Questioning Christian baptism: insights from Augustine’s correspondence

Research output: Contribution to journalArticle

Abstract

This article explores letters Augustine wrote to or about catechumens (Ep. 258 to Marcianus, Ep. 151 to Caecilianus, Ep. 2* to Firmus and Ep. 227 (probably sent to Alypius). It argues against the indifferent mass stereotyping of catechumens in late antiquity, postponing baptism until death and the idea that catechumens did not represent a pastoral challenge for bishops. (Catechumens might be deeply involved in Christian communities while still preferring to adopt Christianity quite gradually, considering baptism to be the climax rather than the starting point of their religious experience.) The letters convey the sense of an ongoing negotiation on the normative markers of Christian belonging, with catechumens representing a crucial challenge for Augustine as he argued for a more clear-cut definition of belonging, centred around baptism. The article also discusses a new identification, suggesting that Firmus in Ep. 2* and Gabinianus in Ep. 227 are the same individual and thus dating Ep. 227 after Ep.2*, probably to 429.
Original languageEnglish
Pages (from-to)452-482
JournalRevue d'Histoire Ecclesiastique
Volume111
Issue number3-4
Publication statusPublished - 2016

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Augustine of Hippo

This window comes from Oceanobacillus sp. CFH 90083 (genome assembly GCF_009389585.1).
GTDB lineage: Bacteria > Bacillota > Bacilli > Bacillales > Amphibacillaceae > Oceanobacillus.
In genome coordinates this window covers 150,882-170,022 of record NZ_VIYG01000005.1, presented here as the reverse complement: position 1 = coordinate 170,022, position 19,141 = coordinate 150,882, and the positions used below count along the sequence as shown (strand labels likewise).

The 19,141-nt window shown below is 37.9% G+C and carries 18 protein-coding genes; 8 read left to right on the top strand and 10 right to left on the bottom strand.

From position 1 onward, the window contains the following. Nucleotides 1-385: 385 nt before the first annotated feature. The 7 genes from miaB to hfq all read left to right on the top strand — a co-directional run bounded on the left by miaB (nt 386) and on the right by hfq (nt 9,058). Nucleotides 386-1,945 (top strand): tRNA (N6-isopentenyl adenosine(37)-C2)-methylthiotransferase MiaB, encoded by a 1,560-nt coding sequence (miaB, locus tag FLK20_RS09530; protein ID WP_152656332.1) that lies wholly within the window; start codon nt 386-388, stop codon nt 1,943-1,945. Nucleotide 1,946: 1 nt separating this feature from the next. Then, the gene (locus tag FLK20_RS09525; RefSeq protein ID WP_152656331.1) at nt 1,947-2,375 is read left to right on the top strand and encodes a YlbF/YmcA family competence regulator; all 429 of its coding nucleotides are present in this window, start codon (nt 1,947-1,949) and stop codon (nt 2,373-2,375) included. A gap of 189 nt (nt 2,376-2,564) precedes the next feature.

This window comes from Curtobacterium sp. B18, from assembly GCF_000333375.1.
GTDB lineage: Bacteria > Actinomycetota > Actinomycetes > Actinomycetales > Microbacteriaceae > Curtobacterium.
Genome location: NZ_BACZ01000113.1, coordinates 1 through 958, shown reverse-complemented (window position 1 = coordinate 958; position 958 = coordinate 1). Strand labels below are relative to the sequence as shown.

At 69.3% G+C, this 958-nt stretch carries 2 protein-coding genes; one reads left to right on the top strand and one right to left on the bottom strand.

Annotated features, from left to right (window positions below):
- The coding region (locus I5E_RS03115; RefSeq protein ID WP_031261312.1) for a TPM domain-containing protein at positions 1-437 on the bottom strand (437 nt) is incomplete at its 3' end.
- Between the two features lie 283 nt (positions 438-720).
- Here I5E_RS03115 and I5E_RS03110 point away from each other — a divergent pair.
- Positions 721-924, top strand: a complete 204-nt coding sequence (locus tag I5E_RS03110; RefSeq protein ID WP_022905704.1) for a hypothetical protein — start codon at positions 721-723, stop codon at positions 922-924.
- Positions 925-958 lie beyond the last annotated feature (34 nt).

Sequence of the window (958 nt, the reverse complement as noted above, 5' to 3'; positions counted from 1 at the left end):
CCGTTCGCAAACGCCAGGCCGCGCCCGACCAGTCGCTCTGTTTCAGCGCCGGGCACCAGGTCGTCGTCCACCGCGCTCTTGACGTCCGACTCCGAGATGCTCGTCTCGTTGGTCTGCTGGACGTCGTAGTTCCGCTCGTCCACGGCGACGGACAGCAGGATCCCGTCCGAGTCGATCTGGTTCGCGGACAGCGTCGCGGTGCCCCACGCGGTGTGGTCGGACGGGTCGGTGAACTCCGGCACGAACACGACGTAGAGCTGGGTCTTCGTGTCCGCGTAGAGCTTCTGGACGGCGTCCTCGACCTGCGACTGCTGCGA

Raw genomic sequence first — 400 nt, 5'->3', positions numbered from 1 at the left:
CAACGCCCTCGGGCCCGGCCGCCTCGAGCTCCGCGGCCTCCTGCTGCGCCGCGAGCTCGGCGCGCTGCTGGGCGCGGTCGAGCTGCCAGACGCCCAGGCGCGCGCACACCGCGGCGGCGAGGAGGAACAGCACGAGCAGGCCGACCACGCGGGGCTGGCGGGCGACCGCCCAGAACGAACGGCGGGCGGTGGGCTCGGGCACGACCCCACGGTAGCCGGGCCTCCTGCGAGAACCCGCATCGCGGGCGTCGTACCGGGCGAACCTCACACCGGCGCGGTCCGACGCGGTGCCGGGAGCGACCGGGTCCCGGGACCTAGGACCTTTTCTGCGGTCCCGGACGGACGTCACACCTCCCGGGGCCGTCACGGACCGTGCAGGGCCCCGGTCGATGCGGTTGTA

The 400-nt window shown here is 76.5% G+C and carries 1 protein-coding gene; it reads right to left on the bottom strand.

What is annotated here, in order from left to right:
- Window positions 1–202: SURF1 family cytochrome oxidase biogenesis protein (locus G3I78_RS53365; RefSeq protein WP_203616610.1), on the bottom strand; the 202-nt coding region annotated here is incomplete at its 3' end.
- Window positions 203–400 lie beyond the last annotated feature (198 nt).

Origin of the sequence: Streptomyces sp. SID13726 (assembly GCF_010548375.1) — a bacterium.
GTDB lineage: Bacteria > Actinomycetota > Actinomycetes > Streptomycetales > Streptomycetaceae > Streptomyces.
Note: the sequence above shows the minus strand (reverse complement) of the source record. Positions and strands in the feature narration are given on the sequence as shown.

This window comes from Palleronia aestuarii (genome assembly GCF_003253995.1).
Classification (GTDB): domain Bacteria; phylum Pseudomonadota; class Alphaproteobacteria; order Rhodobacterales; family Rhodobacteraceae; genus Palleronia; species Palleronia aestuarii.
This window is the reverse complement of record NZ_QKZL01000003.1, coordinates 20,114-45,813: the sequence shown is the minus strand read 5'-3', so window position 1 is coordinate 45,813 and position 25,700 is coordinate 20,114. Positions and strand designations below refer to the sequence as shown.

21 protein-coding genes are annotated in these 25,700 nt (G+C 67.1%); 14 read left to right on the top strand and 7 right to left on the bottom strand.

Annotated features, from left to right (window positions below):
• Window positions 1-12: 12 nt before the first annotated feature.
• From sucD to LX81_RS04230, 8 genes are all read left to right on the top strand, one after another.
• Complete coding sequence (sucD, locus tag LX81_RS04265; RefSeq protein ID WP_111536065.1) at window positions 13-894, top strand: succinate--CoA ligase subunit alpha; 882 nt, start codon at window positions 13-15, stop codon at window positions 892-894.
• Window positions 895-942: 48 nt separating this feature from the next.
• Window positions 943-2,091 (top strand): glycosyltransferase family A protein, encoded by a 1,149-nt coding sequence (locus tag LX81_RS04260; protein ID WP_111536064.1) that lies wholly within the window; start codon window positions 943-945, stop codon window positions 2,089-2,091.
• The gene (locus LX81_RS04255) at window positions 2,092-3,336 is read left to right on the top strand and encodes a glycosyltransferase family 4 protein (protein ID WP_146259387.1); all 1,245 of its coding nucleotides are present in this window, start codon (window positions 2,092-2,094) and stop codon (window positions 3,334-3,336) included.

Baptism
Questioning
Letters
Cut
Stereotyping
Climax
Religious Experience
Christianity
Christian Community
Late Antiquity

Keywords

  • catechumenate
  • conversion
  • letters
  • Augustine of Hippo
  • late antiquity
  • late roman Africa
  • baptism

Cite this

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title = "Questioning Christian baptism: insights from Augustine’s correspondence",
abstract = "This article explores letters Augustine wrote to or about catechumens (Ep. 258 to Marcianus, Ep. 151 to Caecilianus, Ep. 2* to Firmus and Ep. 227 (probably sent to Alypius). It argues against the indifferent mass stereotyping of catechumens in late antiquity, postponing baptism until death and the idea that catechumens did not represent a pastoral challenge for bishops. (Catechumens might be deeply involved in Christian communities while still preferring to adopt Christianity quite gradually, considering baptism to be the climax rather than the starting point of their religious experience.) The letters convey the sense of an ongoing negotiation on the normative markers of Christian belonging, with catechumens representing a crucial challenge for Augustine as he argued for a more clear-cut definition of belonging, centred around baptism. The article also discusses a new identification, suggesting that Firmus in Ep. 2* and Gabinianus in Ep. 227 are the same individual and thus dating Ep. 227 after Ep.2*, probably to 429.",
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Questioning Christian baptism: insights from Augustine’s correspondence. / Pignot, Matthieu.

In: Revue d'Histoire Ecclesiastique, Vol. 111, No. 3-4, 2016, p. 452-482.

Research output: Contribution to journalArticle

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